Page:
Thursday, January 23, 2020

Life of Robert Hooke Essay -- Biography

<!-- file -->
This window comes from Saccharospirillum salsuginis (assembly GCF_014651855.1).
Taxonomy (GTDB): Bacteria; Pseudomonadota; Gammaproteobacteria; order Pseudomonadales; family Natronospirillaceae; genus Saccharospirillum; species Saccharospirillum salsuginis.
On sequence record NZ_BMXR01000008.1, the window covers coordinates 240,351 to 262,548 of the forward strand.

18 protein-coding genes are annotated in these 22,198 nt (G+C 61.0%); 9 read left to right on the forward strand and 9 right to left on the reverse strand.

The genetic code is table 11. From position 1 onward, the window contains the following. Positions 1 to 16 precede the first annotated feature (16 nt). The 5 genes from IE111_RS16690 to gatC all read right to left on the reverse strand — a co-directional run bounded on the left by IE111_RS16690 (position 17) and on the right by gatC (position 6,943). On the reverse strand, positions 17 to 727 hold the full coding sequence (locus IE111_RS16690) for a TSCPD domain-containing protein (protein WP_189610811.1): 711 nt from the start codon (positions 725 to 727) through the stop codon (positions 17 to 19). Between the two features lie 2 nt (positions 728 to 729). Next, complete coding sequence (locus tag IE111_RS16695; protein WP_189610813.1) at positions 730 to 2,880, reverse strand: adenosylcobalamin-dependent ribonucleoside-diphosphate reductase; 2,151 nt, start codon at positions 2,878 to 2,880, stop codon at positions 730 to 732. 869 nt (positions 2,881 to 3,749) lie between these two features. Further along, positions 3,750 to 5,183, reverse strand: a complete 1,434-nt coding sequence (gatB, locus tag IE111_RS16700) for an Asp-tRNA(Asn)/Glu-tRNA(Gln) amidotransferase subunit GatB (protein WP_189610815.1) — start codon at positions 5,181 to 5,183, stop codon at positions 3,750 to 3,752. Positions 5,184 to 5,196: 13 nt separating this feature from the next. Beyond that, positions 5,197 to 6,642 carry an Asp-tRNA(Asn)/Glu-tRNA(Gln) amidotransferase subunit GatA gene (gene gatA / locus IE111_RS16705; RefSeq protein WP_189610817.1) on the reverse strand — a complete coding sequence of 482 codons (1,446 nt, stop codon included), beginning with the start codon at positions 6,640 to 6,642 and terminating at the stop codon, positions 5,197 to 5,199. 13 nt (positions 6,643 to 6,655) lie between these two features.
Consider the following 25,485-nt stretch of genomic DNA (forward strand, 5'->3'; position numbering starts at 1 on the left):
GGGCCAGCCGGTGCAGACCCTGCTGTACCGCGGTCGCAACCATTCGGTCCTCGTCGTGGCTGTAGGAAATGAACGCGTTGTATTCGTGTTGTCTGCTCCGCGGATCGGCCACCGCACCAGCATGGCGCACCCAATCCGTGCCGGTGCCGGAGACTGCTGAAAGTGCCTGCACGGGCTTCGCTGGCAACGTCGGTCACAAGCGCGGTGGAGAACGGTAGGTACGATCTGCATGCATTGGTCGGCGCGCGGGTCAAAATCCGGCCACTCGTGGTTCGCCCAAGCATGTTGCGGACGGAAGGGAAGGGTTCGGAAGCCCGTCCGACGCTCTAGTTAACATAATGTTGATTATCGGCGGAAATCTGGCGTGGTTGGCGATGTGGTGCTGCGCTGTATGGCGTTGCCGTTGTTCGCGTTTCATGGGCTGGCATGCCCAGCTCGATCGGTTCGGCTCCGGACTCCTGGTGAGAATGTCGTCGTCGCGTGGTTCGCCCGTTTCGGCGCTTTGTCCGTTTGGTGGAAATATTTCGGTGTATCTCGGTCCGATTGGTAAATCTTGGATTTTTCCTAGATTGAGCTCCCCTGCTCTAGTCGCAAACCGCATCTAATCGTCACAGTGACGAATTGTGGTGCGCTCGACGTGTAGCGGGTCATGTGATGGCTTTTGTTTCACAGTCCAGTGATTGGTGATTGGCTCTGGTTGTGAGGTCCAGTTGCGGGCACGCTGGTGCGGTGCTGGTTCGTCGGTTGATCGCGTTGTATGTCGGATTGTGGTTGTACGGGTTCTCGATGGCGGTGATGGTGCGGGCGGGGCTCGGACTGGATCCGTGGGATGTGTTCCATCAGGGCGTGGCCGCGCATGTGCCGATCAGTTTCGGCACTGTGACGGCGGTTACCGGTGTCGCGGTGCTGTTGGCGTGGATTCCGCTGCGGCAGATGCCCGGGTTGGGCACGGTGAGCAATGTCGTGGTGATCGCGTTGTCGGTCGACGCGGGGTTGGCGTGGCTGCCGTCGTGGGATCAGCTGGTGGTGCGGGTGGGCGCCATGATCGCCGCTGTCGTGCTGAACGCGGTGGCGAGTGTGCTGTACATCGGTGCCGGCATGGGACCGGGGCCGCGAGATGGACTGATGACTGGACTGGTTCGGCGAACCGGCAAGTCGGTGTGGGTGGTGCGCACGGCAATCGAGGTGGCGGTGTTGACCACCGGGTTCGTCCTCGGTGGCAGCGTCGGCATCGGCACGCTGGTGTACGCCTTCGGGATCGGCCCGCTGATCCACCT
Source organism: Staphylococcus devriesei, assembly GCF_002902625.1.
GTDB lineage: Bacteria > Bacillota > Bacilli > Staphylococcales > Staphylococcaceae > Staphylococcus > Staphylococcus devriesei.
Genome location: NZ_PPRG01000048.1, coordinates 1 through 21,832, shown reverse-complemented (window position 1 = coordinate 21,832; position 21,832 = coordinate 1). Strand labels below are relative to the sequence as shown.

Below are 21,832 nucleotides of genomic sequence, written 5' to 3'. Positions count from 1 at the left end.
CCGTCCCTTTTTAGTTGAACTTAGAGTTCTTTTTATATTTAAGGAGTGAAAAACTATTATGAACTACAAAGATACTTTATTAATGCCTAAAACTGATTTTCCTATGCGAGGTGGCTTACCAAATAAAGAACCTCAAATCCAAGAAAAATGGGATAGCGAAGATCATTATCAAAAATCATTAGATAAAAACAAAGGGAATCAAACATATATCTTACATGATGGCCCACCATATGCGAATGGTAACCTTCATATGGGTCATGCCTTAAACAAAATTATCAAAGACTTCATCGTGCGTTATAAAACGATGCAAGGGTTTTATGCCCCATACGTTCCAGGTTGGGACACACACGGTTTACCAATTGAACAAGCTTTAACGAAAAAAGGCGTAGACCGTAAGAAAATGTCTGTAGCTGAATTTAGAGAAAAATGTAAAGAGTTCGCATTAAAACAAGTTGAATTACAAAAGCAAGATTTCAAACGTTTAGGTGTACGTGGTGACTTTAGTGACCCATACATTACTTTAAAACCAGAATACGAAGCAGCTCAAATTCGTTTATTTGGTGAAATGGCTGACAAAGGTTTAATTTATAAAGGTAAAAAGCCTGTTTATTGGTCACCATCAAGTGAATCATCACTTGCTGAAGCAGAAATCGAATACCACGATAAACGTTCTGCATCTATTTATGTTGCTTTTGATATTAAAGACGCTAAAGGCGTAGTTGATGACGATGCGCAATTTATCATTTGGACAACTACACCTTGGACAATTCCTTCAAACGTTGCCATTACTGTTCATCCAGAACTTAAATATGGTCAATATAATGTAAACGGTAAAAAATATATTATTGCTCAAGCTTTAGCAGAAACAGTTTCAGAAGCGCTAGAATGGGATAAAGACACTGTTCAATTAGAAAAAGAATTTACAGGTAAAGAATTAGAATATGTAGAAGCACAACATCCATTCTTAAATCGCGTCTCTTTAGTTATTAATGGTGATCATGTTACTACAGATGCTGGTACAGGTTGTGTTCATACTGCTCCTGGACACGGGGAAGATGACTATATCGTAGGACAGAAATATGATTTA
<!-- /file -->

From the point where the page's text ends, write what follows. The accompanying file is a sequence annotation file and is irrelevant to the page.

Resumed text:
A cell is the smallest unit of life that is classified as a living thing. The discovery of cells eventually led to the discovery of microorganisms such as bacteria and viruses, the invention of antibiotics to help fight disease, and ultimately founded the basis for what people know as medicine (â€Å"Hierarchy,† 2011). Robert Hooke, the man who suffered from smallpox at a young age and was not expected to live more than a few years, later grew up to attend the prestigious University of Oxford where he studied alongside famous scientists. Hooke made several important discoveries in the fields of science and medicine, including the invention of the microscope and the discovery of cells. As a result of Hooke’s discoveries, doctors today can understand how the body works on the smallest scale in order to treat diseases more efficiently. Ever since he was a child, Hooke always found a way to exceed everyone’s expectations. Hooke was born on July 18, 1635, on the western end of Isle of Wright in England. In the article â€Å"Robert Hooke Biography,† Hooke was described as â€Å"a sickly child who was stricken with smallpox at an early age and was not expected to survive more than a few years† (2011). Due to his poor health, Hooke was allowed to spend his free time studying things that interested him like science and mechanics. Since he was forced to stay indoors for most of his childhood due to illness, Hooke found a source of enjoyment in disassembling and reassembling mechanical devices. Hooke possessed the ability to recreate mechanical toys on his own like working clocks and toy ships with fully functioning miniature guns (Farrell, 2006). Hooke not only had an interest in mechanics but also had a great amount of talent in that area as well. His... ...pot, the universal joint which is still used in cars today, and the balance spring which is a main component in the watches we wear (2009). Most of Hooke’s major inventions are still around and used in every day life. By 1665 Hooke was appointed professor of geometry at Gresham College. The standard policy at Gresham was to never marry, so Hooke remained single and lived in his Gresham apartment for the rest of his life. Hooke’s mental and physical health began to decline rapidly with the death of his niece, Grace, whom he lived with and was very fond of. After Grace passed, Hooke began to isolate himself and began writing bitterly (Farrell, 2006). Hooke finally passed away on March 3, 1703. Hooke’s invention of the microscope and the discovery of cells ultimately laid down the basic building blocks for further discoveries in medicine and the study of disease.

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